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Pseudowintera - Growing Guide
Growing Pseudowintera colorata
Commonly known as ‘New Zealand Peppertrees’
Each autumn, as the drab dark days of winter creep up on us, it is always a revelation to visit the tunnel in the nursery where the five forms of this plant which we grow suddenly put on a remarkably colourful foliage display. The reds, pinks and white colour mixtures on the leaves are quite startling and very varied between the different named varieties. Some have spots of red within the leaf and some are a more uniform red colour. As autumn progresses to winter and early spring these foliage plants certainly earn their keep.
P. colorata grows to only around 3ft with a similar spread. They do best in a sheltered border or a woodland garden. The thick leathery evergreen leaves are mainly green in colour with some pink or red spotting and edging but come into their own in winter. The flowers are fairly insignificant in March and April and consist of small clusters of two to five greenish yellow or white blooms. These are followed by red or black fruits which are not especially prominent either.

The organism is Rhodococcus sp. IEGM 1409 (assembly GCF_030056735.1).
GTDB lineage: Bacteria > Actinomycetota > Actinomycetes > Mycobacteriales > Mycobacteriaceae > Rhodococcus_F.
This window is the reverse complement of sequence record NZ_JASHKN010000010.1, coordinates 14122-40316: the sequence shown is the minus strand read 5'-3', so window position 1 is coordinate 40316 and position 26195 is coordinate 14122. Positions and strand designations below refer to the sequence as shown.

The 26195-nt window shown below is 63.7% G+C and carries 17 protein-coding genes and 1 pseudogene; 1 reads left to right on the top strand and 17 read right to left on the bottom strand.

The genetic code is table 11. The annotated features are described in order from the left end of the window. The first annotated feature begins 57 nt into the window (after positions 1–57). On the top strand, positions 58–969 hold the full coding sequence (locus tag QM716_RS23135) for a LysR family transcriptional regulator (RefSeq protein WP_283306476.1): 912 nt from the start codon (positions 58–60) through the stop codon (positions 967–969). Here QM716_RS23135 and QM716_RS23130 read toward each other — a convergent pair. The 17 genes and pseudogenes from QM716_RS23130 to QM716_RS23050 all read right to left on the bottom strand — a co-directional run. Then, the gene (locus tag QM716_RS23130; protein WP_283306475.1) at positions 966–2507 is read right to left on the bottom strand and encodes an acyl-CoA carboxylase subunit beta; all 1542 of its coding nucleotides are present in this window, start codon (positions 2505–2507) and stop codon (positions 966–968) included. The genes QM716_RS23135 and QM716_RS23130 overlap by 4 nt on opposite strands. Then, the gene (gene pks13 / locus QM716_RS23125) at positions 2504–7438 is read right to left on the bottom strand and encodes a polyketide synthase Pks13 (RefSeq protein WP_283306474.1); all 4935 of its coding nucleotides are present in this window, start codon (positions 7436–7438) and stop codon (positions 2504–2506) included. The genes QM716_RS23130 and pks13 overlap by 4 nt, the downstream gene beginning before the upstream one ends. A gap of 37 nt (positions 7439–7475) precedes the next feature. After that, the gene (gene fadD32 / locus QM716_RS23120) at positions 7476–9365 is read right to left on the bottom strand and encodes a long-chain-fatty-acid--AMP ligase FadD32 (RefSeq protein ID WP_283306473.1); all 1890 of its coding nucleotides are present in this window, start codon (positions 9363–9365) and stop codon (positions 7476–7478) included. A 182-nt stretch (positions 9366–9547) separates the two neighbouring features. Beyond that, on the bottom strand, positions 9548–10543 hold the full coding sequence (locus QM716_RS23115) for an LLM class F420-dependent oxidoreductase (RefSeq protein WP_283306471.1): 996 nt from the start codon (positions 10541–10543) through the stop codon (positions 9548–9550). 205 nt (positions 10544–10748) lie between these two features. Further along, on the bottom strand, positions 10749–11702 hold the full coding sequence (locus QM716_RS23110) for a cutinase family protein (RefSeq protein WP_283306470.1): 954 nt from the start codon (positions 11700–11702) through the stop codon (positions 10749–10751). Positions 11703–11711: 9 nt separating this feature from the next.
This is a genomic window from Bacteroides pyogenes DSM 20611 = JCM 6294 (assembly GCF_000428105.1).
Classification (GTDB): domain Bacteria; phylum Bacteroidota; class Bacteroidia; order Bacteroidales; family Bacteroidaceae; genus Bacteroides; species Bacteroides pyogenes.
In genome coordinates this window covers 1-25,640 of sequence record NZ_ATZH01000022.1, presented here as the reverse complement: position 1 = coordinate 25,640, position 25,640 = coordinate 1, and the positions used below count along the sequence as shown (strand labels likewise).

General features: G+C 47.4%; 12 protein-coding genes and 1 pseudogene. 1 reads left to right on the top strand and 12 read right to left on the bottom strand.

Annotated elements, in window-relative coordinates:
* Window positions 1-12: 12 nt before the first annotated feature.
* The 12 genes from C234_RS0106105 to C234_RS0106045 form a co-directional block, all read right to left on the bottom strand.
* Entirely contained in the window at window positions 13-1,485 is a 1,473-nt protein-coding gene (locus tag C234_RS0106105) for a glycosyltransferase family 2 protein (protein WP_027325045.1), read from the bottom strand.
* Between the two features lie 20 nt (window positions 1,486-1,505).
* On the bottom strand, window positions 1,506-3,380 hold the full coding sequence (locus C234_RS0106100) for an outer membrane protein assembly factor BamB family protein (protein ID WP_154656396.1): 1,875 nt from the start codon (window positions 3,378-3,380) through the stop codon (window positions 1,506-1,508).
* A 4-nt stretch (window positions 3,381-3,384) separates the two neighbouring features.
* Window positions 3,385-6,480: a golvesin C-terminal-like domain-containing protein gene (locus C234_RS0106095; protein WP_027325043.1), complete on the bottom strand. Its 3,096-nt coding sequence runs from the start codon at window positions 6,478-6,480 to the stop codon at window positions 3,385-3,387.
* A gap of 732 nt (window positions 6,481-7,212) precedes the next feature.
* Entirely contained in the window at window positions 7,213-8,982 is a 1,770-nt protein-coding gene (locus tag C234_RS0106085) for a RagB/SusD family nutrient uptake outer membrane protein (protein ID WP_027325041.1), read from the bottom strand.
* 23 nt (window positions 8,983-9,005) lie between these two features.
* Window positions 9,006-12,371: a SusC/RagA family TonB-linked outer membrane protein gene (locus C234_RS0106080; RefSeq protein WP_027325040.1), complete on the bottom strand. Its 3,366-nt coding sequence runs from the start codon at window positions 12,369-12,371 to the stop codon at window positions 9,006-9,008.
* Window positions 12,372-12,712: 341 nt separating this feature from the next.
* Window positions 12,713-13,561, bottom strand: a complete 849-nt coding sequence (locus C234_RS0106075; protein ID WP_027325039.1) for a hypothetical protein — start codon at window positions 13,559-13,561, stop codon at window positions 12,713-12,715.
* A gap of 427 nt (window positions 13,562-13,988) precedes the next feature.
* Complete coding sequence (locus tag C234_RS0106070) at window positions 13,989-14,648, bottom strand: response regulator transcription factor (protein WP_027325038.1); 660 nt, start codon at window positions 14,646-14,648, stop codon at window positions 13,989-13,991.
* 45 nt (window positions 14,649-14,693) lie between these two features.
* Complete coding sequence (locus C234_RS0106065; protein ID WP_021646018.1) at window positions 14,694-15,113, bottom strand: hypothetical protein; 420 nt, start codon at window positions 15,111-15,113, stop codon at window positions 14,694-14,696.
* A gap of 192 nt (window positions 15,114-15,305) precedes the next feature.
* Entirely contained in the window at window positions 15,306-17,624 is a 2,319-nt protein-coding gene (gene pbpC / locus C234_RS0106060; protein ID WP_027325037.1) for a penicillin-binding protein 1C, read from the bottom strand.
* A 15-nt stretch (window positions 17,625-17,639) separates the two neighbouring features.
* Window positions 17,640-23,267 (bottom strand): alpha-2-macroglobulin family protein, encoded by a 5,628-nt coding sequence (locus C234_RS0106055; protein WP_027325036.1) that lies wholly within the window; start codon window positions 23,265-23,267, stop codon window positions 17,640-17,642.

You will get the best from these plants if grown in full sun which will help to develop the leaf colours to best effect. In too much shade you will not see the same effect.
The reference books suggest these plants are not fully hardy but we would beg to differ. As these plants are grown more widely so their hardiness has been more tested. Massed clusters of P. colorata are a common feature today in municipal and supermarket plantings.
Cuttings may be taken from semi-ripe new growth in mid summer. As evergreens you might expect them to root best in early autumn with bottom heat but we have not found this to be the case. Late cuttings seem to damp off and rot over winter.
As to which of the named forms is the best there is no simple answer! Have a look at what is on offer and make your own personal choice. P. colorata ‘Red Glow’ gets my vote.